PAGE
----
The last day of October is consumed with costumes, parties and trick-or-treaters, but Halloween got its start in agriculture. For ancient Celtic cultures, Oct. 31 was the last day of the year and a day to bring animals in for the winter and prep meat for the colder days. Many latter day historians believe that day was the spooky, ritualistic practice of sacrificing livestock; however, Oct. 31 was also a day the Celts believed unsettled spirits roamed the countryside playing tricks. Costumes were a way to scare them off. Listen to more.
Get Email Updates
- .@USDA Announces December 2022 Lending Rates for Ag Producers https://t.co/pjyw9DtHAf https://t.co/uU33l6fMoi 06:59PM - 1 Dec 2022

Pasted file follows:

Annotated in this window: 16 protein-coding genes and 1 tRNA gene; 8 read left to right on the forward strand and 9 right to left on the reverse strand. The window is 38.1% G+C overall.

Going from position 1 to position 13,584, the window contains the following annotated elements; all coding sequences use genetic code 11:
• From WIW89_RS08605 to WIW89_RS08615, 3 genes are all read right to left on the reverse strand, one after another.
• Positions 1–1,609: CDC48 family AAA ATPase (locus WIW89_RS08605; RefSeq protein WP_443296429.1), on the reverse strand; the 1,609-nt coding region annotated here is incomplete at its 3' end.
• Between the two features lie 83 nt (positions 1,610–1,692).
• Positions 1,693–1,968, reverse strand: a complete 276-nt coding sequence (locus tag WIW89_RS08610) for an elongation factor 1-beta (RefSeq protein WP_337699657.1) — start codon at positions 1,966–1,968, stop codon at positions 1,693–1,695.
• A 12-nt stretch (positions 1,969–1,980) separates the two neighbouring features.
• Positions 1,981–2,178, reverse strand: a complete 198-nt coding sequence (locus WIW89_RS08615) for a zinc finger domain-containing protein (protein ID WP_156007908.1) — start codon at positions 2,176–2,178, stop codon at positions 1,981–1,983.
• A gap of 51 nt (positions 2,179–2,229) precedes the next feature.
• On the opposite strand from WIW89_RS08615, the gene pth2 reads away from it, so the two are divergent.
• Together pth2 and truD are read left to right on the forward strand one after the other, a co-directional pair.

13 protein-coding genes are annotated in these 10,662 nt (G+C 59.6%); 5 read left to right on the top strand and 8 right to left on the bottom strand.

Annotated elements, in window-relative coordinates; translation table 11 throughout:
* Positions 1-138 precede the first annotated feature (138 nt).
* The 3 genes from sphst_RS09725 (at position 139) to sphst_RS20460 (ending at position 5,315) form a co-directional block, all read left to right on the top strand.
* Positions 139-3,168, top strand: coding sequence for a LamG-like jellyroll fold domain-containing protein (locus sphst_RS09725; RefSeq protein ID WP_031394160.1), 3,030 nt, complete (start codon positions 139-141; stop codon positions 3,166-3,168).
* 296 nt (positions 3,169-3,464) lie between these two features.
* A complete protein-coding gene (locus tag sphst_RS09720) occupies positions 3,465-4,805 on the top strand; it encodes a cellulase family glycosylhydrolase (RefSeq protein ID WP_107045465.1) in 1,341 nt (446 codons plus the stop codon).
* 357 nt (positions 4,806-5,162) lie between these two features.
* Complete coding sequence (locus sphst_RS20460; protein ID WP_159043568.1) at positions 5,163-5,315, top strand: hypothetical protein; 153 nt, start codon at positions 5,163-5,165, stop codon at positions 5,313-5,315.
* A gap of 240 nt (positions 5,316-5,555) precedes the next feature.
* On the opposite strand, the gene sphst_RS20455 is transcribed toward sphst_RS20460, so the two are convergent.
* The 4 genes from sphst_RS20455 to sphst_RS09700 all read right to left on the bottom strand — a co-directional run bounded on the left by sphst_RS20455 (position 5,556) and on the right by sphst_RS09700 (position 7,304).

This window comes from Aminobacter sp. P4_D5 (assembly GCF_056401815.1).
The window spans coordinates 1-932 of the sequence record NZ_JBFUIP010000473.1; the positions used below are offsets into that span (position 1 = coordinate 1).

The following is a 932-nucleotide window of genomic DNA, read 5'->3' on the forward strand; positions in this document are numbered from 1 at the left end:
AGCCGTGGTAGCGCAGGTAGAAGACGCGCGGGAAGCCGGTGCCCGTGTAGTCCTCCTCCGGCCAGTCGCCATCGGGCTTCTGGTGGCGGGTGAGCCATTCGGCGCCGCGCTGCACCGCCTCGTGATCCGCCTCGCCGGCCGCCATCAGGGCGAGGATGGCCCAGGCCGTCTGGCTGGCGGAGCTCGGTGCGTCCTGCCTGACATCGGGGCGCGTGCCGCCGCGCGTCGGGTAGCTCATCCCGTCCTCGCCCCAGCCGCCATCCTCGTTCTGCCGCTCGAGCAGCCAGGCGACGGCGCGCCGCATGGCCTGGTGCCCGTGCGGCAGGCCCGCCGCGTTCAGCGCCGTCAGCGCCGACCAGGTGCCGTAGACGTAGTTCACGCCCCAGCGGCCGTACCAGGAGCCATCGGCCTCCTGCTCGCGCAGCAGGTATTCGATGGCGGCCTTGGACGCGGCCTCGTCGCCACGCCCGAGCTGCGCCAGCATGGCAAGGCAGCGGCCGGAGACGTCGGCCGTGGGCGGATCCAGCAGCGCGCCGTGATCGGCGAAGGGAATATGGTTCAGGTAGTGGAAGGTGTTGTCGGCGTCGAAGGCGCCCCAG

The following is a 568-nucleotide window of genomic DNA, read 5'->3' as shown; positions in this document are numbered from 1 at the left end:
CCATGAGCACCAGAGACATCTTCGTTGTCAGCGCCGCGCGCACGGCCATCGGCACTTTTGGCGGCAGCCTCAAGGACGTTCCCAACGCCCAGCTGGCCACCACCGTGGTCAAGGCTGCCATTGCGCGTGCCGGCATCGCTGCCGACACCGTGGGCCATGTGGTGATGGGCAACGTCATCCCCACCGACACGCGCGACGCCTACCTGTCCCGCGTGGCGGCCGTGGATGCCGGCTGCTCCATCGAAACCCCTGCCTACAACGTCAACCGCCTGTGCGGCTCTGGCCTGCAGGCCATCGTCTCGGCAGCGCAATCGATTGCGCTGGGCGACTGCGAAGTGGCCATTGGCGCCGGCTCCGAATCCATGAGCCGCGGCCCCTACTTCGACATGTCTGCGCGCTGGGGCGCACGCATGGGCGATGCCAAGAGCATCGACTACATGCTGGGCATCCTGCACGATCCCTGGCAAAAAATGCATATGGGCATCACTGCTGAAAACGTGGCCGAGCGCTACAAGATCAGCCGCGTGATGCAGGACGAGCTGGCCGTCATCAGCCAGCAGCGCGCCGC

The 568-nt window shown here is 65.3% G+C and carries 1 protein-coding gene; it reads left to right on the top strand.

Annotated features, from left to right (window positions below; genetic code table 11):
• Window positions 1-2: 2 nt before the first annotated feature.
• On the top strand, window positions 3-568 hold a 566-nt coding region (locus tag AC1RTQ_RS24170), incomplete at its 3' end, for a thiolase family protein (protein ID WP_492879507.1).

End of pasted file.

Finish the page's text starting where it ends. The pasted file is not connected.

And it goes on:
- Administrator Zach Ducheneaux discusses the importance of casting your vote for FSA's 2022 County Committee Electio… https://t.co/GJet64ipyV 05:50PM - 30 Nov 2022
- From bees and pollinators to underserved farmers, we have fact sheets on more than 100 programs.… https://t.co/5hbxzXkZap 05:43PM - 29 Nov 2022
- Only one week left to submit ballots for the @usdafsa County Committee and Urban County Committee Election.… https://t.co/NQfKmkcY4a 03:44PM - 28 Nov 2022
- You can find information on the farm loan programs in your region by visiting your state office’s FSA page.… https://t.co/2ejC8vTJMz 01:57PM - 25 Nov 2022